As part of my MSW program, each year students are required to complete an internship/field placement for each of the two years of the program. During my first year, I began by interning with an organization that works with individuals with disabilities. However, after a big personality clash between my supervisor and I, I made a quick switch after a few weeks. I then interned for the rest of the year at an adult day health center for individuals with dementia. While I enjoyed that, the pace was somewhat slow for my taste and I didn’t really like working with the elderly population, so I knew that during my second year, I wanted to do something completely different. Therefore, this year, my field placement has been in the case management department of a local hospital. While I enjoyed it at first and I’m able to do the work, I’ve recently realized that it’s not where I want to work following graduation.

Here’s what I do know as of now: I’m interested in mental health (but don’t have any experience with it), I’m interested in disabilities (but know that I want to directly work with clients as opposed to doing a lot of behind the scenes work) and I want to do clinical work. I also know that I love working with kids, but don’t necessarily know if I’d like working with them in a mental health capacity.

And here’s where all the frustration comes in. While I realize that it is just as good to know where you don’t want to work as well as where you do, I thought I’d have a better idea at this point. I thought I’d have it figured out, and I don’t. I thought graduate school would help me figure out what the hell I want to do with my life, but it hasn’t. Other than knowing I want to be a social worker, obviously. Which is good, I guess. But it doesn’t feel like enough.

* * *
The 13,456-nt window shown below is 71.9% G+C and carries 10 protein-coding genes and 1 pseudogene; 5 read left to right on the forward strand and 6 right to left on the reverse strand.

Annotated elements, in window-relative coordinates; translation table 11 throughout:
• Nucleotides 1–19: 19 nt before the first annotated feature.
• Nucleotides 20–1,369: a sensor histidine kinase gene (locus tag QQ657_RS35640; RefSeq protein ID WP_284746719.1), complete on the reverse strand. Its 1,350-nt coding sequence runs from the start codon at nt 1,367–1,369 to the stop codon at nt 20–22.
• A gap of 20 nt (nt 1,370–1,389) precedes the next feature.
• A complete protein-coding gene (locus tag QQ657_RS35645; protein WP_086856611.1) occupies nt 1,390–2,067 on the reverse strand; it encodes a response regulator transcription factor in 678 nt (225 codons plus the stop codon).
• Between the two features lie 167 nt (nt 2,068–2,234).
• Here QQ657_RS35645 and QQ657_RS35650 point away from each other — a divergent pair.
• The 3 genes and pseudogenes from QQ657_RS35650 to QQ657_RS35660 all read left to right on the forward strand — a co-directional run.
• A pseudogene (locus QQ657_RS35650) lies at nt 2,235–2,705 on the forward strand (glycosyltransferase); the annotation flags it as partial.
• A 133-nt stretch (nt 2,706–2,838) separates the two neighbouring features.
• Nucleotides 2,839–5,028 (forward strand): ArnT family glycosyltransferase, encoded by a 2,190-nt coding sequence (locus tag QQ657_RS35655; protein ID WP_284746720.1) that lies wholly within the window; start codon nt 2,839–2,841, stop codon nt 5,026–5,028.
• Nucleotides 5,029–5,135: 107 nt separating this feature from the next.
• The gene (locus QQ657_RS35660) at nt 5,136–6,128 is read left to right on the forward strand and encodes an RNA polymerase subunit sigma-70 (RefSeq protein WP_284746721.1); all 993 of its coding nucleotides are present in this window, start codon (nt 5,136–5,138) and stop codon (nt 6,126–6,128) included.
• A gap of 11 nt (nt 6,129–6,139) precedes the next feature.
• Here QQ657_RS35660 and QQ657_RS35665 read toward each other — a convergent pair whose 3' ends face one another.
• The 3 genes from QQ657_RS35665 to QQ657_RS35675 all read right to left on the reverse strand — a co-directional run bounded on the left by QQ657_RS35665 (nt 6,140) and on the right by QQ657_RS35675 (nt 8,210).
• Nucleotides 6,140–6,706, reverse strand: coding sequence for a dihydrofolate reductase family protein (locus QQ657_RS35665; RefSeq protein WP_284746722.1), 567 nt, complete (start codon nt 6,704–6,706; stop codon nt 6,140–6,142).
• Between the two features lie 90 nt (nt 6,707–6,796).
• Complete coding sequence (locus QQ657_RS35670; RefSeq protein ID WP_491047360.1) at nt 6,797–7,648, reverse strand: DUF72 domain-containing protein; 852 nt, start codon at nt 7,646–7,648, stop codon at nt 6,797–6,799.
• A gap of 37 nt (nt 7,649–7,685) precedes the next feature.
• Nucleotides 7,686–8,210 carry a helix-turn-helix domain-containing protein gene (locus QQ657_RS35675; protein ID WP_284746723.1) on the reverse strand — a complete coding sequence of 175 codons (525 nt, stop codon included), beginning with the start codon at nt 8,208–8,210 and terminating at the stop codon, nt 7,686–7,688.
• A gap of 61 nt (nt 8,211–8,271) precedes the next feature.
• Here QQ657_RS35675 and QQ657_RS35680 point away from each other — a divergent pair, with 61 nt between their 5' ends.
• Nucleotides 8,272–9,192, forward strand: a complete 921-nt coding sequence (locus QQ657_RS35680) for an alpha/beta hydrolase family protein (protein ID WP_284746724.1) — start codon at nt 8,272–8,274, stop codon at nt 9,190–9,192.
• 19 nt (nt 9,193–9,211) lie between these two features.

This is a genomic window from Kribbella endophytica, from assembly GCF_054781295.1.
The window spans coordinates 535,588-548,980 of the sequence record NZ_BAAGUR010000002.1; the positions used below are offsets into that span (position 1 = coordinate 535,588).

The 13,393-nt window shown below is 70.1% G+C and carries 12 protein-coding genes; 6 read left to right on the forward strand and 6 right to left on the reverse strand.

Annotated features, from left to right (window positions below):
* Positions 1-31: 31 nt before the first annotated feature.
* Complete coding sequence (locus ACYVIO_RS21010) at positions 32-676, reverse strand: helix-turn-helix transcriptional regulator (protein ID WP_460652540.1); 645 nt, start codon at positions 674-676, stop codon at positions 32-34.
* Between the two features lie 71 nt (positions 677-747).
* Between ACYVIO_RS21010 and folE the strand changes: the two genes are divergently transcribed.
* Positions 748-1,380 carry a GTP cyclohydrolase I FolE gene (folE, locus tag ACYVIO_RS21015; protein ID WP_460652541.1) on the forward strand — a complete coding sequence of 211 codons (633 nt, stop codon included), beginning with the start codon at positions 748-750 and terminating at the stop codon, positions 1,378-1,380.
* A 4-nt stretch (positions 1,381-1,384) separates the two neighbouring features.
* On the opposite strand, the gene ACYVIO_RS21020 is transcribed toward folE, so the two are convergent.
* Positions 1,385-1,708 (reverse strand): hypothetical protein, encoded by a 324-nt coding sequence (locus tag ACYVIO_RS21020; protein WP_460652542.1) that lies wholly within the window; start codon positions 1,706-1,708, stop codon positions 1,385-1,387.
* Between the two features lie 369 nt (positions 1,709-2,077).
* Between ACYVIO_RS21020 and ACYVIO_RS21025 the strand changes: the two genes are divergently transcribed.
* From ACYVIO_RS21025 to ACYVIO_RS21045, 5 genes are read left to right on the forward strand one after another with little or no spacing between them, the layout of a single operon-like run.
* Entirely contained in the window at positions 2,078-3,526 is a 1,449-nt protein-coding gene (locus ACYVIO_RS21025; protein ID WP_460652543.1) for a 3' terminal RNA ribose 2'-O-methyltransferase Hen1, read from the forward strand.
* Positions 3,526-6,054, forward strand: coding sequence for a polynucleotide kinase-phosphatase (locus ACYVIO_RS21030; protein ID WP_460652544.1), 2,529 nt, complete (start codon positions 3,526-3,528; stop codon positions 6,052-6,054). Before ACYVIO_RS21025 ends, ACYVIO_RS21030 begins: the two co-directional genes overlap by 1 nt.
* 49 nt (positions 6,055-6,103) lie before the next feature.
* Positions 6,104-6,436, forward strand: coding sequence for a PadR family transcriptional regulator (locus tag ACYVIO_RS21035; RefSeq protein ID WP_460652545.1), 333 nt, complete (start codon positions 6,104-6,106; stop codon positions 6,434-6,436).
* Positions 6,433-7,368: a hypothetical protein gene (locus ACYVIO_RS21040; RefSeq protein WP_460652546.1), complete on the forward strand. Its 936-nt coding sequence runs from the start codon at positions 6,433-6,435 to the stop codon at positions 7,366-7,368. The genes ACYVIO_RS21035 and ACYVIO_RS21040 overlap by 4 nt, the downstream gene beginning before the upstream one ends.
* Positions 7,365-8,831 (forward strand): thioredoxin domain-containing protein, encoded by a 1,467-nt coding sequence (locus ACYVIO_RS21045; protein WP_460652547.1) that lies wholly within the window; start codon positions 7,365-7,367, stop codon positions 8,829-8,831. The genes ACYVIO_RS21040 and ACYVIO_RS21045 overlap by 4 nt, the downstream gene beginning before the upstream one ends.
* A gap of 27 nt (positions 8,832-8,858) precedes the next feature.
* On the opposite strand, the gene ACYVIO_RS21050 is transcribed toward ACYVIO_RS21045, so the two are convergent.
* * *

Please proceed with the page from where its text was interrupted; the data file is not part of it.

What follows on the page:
I’m hoping that I have a better idea of what direction I want to move in following graduation, but what if don’t? What if I’m just as clueless then as I am now? The hard part is that I know I’ll need to get a job following graduation in order to pay for rent, bills, and living. At the same time, I’m just as scared to take a job working with a population I don’t have experience working with. To be honest, that terrifies me….to get in a job and realize the learning curve is way more than I bargained for. Therefore, the obvious result would be to take a job in an area of social work that I already have worked in (like in gerentology or the hospital)…except for the fact that I know I don’t enjoy working with those populations/in those settings. Agh! I’m frustrated, to say the least.

Thankfully, I’ve been able to talk to multiple people about all this. And all of them have told me that it’ll all work out and that I’ll find a job. However, what many of them have also said that it may not be a job I really like right out of graduate school. And I guess that’s what’s so hard. The uncertainty. The not knowing where I’ll be working. And the likelihood that even once I find a job, I might not even like it. How crappy is that? I thought the whole point of going to graduate school was so that I could work in a field I love and enjoy going to work every day?

And when I get in this kind of funk, the ever looming question emerges: Am I cut out for this work…Do I really even want to be a social worker? At this point, I know one thing: I know I want to help people. I want to help people more than anything in the world. And hopefully, when the time comes and I’m sweating my way through all sorts of job interviews, that will be enough.

IMG_6454